Protalix’s head scientist told Israel’s Channel 2 on Saturday that the company is capable of quickly producing large quantities of the experimental Ebola drug for owner Mapp.
But CEO David Aviezer told Reuters the next day that while a collaboration with Mapp is theoretically possible, they are not in talks.
"In theory, we probably could also produce the antibody used for treating Ebola in our plant cell system," he said. "Based on our technology and their technology we believe this can be done."
For a collaboration, "we have to receive the DNA sequence of the antibody, which is a proprietary asset. It does not belong to us."
Protalix’s shares closed a modest 0.3% higher.
ZMapp, an experimental biologic made of three monoclonal antibodies (mAbs), is owned by Mapp Biopharmaceutical and manufactured by Kentucky Bioprocessing, using antibodies from drugmaker Defyrus.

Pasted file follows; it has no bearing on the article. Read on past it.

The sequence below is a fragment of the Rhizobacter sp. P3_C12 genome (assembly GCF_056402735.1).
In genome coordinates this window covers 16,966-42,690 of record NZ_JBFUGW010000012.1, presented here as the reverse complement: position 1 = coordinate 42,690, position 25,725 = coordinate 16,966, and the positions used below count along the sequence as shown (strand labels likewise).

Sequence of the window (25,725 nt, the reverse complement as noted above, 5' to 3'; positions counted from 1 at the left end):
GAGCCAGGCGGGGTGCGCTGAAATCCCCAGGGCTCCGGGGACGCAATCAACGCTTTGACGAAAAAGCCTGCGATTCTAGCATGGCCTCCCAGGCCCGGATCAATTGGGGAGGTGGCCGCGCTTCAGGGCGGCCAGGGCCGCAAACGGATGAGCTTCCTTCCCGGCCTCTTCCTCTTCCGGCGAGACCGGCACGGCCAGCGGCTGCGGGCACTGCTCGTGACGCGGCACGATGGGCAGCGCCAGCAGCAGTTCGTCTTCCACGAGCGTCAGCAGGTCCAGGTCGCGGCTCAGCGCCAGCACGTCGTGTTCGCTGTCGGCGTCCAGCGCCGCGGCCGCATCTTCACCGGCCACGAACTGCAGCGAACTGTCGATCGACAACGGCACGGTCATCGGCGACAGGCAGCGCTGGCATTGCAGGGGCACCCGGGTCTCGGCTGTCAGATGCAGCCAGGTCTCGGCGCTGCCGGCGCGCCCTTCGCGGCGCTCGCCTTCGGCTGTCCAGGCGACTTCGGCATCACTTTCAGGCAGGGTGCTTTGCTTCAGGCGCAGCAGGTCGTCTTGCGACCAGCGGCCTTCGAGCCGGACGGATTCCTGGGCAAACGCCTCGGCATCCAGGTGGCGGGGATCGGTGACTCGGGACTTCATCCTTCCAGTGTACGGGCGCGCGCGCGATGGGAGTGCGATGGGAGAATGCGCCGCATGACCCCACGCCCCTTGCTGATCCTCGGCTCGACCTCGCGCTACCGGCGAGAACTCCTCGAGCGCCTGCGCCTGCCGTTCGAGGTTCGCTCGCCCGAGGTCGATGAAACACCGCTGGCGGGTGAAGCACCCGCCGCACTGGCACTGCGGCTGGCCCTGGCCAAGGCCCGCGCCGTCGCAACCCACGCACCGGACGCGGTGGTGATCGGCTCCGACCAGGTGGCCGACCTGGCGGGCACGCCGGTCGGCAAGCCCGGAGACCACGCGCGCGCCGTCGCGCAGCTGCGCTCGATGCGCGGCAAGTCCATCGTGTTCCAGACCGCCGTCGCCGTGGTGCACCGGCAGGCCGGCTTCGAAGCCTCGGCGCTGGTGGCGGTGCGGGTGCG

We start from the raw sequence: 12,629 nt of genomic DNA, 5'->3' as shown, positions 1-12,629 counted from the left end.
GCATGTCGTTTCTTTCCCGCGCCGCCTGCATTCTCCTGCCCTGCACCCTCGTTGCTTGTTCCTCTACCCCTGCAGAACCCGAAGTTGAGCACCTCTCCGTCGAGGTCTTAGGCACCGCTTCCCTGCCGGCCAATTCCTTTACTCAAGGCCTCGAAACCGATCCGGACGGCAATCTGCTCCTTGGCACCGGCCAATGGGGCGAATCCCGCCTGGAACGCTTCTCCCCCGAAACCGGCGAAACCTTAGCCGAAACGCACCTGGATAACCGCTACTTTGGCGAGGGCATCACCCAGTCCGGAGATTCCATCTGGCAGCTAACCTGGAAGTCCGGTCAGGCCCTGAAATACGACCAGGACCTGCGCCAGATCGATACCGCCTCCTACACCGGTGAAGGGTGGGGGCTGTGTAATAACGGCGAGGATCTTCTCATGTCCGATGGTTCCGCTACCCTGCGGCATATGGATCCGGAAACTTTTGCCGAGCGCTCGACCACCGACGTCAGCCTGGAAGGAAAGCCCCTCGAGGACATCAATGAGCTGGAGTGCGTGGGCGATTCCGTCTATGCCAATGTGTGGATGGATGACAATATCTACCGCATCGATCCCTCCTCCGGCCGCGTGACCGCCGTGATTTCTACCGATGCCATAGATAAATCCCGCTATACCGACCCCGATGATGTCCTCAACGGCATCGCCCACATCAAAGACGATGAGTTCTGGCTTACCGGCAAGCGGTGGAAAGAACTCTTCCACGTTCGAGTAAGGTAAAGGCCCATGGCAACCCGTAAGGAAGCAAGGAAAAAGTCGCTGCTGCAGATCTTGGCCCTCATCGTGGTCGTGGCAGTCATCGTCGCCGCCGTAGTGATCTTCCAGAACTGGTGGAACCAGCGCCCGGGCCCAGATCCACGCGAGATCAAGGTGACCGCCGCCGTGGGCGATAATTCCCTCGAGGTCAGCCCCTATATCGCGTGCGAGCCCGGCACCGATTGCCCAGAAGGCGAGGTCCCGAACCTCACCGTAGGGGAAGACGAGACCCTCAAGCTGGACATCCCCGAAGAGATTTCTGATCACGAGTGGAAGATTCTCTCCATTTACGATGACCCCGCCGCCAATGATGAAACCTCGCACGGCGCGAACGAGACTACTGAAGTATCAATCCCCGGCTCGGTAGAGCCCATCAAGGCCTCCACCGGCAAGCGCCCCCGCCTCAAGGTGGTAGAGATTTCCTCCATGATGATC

Stocks have run out of the drug candidate, which ZMApp donated to Ebola patients struck by this year’s outbreak in West Africa.
Kentucky Bioprocessing’s plant-based platform manufactured the ZMapp mAbs in tobacco variety Nicotiana benthamiana.
Protalix’s platofrm, ProCellEx, similarly uses expresses recombinant proteins by genetically enginering carrot and tobacco cells instead of traditional mammalian or yeast-based technologies.
The company claims its plant-based approach allows “potential penetration of certain patent-protected markets, thus expanding the product opportunities based on ProCellEx to include the rapidly growing biosimilar and biobetter markets.”
Protalix did not respond on Tuesday to our questions about its ZMapp comments.
The firm announced in late August its biologic for Gaucher’s disease – Elelyso, or taliglucerase-alfa – has been approved by the US Food and Drug Administration (FDA) for use in children.